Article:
Procuring gloves, masks, and other PPE from Asia is not for the faint of heart! Let’s understand what has changed since the COVID-19 pandemic broke out.
This article was initially titled “Procuring masks from China.” But if you have been involved in this business over the last few months, you probably saw how the situation has developed. Just yesterday I had a call with a friend in France, who submitted a Letter of Intent to source a million+ Euro worth of disposable powder-free nitrile gloves. The seller is a Chinese lady based in Germany buying from a factory in Malaysia owned by her Chinese partner. Prior to that, they were in touch with a hedge-fund in Switzerland that stockpiled large quantities of PPE and is now retailing that in the EU. Another foreign friend based in Hangzhou (China) has just transacted with a trading company in China, sourcing from Vietnam, to export to the UAE.
Back in March, the main challenge was to find a factory capable of providing proper certificates. Today the challenge is to just find a factory. The market is full of middle-men, and the more layers you add to the process the more red flags you will see popping up along the supply chain. Consider this: When the COVID-19 pandemic broke out in Italy, the starting price for face-masks in China was RMB 0.2 (USD 0.028) a piece for large quantities. Those were retailing at RMB 20 (USD 2.8) in Europe. No wonder everyone I knew in China, from English teachers to lawyers, became a face-masks trader.
Where to start?
Based on my experience living and doing business in Asia over the last years, I have put together some initial questions you might want to consider before you place that first order.
- Do you have the license to import that type of products in your country?
- Wait, is it legal to import them in your country these days?
- Is the government easing up regulations to import them or making it more difficult? Some countries went as far as imposing a ban on importing foreign-made PPE. Others like the US introduced temporary exemptions.
- Do you run the risk of having them seized by the government/customs when they reach destination? It happened in Europe.
- Did the import duty change over the last few weeks?
- Are the face masks and other PPE compliant with the local certifications in your country?
- Is the certificate you received from the factory authentic? Faking certificates is standard practice over here.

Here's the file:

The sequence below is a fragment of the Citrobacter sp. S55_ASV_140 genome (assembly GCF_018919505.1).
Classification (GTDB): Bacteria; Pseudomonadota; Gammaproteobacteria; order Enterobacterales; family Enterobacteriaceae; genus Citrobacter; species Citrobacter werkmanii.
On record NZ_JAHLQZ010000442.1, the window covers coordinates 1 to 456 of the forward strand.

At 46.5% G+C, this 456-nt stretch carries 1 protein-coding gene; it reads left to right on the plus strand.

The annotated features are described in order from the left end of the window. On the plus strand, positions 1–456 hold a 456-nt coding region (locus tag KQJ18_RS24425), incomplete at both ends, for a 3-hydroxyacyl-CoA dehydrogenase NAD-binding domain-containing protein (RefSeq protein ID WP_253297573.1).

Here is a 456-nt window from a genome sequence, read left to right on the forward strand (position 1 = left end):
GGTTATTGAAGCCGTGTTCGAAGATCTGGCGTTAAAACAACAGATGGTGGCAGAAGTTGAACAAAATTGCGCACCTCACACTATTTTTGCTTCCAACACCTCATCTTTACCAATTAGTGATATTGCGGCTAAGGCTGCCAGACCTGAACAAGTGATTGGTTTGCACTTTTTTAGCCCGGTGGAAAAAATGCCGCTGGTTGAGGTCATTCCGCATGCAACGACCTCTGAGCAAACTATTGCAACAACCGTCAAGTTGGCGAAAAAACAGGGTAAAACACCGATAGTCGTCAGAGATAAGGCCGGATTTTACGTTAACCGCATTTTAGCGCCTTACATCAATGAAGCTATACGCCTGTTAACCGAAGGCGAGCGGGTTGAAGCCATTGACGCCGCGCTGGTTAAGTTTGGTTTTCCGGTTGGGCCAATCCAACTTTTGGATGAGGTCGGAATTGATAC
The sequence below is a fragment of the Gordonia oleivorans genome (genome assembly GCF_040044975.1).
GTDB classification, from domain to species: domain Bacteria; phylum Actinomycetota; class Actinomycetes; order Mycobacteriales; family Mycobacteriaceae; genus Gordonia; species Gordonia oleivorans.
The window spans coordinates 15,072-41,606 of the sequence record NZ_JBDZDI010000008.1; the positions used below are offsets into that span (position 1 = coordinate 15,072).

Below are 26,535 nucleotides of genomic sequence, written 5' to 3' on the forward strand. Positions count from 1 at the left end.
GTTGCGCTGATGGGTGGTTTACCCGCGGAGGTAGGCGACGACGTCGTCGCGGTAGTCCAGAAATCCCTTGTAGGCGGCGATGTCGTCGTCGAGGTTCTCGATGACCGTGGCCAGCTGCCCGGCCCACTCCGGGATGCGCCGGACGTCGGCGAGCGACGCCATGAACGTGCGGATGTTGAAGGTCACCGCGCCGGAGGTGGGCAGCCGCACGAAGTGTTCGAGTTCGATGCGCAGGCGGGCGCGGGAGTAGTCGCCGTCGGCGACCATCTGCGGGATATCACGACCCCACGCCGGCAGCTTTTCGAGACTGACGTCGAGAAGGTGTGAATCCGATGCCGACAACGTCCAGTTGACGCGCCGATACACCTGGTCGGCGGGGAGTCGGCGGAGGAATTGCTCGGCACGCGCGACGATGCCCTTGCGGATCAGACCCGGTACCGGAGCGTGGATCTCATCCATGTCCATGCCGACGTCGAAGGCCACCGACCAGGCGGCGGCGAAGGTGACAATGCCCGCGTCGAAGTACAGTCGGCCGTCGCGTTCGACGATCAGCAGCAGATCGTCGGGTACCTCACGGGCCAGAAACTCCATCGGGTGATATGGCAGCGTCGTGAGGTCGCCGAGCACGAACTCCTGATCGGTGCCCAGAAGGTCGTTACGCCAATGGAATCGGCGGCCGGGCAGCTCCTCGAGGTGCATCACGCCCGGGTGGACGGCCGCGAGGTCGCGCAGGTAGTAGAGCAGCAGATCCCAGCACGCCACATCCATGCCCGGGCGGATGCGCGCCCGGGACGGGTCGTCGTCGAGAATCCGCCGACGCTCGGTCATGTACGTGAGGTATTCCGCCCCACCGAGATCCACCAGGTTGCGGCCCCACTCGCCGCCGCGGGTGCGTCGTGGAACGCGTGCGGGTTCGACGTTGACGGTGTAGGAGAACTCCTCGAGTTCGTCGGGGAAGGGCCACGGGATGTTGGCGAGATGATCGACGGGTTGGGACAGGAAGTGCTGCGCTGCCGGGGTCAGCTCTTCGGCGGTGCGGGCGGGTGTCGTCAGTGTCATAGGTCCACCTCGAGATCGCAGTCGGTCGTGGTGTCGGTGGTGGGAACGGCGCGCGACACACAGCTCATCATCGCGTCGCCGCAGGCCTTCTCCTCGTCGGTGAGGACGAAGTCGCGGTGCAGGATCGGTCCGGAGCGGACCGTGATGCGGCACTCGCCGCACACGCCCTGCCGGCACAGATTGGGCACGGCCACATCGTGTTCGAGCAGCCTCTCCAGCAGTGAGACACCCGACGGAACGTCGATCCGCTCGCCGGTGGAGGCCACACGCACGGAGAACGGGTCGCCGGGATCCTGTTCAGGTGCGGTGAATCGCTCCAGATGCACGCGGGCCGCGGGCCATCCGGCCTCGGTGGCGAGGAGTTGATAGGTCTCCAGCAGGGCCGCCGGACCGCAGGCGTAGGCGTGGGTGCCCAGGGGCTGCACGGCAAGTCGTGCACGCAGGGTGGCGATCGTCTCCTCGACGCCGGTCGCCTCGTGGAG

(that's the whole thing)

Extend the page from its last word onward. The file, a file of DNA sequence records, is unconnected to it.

Beware the new dynamics
Because this is a unique situation where demand surpasses supply, suppliers in Asia are dictating the rules. And that means:
1/ They decide on the payment terms. You don’t. In normal times, Chinese exporting companies would generally agree on a 30% advance payment and 70% when the goods/documents are ready. Not anymore. For face-masks and PPE, they only accept upfront payment, or escrow.
2/ Factories don’t care about how special you are. They have 3 or 4 local partners/trading agencies they’ve been dealing with for years, and that’s where their supply goes. The factory focuses solely on production, the agencies get their allotment and handle the sales and logistics.
3/ A Letter of Intent (LOI) and Proof of Funds don’t mean anything when buyers are lining up at the door. The supplier will receive several requests and decides to supply whoever they think offers the best deal.
4/ You will hear empty promises all day along. Every middleman will claim owning stockpiles. To be clear, almost no one in the market is building inventory. Products are shipped the moment the machines spit them out. For instance, you can ask your contact to get on a video call and show you their merchandise before you discuss any terms. You’ll be surprised.
My best advice remains: Your two best friends are your inspection company and your lawyer on the ground. It took us over a year to find the proper lawyers in China that have our best interests in mind. You can read about the importance of that here.
Please remember: If you are procuring gloves, masks, and other PPE from Asia, think twice. You’re not trading toys… People whose life is at stake will be using those very products. The substandard products you supply might cost someone their life.
Article originally published in Medium here.